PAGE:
When in the opening cutscene Avril (another charming character who you’ll get deeply acquainted with) took off in her refurbished F-104 Starfighter and familiar notes started playing in a stirring crescendo, I admit that I teared up. The score does a fantastic job at amplifying such emotions throughout the whole game.

The game’s visuals have also made a massive jump from the old-generation. The level of detail poured in the aircraft is absolutely delightful, and it’s really exciting to see them in action in the sky, especially if you’re a fighter jet enthusiast like I am.

Speaking of the sky, the development team used trueSKY technology and a great implementation of the lighting engine to create a majestic display of clouds and sunlight, on top of plenty of weather effects that truly do justice to the elements in which we’ll find ourselves flying.

The one weak spot of the graphics is shared with previous entries of the franchise. Especially when we’re flying low over flat terrain, it tends to be affected by inconsistent definition due to the mix of ground textures generated from satellite imagery and 3D props like buildings and vegetation. It creates a look similar to a glorified Google Maps, and it doesn’t match the quality of the rest of the presentation.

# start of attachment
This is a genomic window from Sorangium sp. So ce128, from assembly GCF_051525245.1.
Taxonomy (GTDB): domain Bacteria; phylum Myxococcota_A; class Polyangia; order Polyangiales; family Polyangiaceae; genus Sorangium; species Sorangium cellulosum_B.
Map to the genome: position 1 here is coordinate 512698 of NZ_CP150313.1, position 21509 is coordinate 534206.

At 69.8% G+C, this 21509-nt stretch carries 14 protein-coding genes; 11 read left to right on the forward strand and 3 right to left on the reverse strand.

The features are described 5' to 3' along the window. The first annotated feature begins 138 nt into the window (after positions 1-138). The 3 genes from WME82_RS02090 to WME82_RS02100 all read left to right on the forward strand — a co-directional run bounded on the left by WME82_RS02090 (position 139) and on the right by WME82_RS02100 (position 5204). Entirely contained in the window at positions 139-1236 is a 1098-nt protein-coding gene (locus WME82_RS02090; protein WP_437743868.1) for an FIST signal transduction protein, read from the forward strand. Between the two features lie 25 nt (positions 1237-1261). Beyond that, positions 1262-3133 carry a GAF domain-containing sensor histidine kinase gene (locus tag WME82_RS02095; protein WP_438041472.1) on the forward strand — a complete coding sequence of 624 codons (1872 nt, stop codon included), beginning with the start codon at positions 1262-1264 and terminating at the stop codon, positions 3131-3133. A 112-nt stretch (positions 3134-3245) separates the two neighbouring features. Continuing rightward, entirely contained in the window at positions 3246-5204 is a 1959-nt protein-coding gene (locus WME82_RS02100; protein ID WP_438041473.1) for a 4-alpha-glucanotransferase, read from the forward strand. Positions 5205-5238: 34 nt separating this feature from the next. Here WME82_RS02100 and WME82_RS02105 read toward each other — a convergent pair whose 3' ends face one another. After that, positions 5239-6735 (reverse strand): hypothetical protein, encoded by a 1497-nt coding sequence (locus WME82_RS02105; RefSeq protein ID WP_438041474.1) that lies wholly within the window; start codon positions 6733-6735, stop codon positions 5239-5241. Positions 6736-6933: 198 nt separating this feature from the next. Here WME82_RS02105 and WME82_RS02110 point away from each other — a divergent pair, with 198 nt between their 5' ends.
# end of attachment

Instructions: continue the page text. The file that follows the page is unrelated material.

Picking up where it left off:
That being said, this is probably justified by having to support basic PS4 and Xbox One, which aren’t exactly powerhouses anymore nowadays. Considering where the player’s eye tends to mostly focus, the choice of focusing most of the hardware juice in rendering the aircraft and the sky is likely a sound one, and the flaws are difficult to spot while you’re flying and dogfighting.

Of course, the gameplay is what makes or breaks this kind of game. Let’s get a very important detail out of the way: at the very beginning, you’re asked whether you want to use “Standard” or “Expert” controls.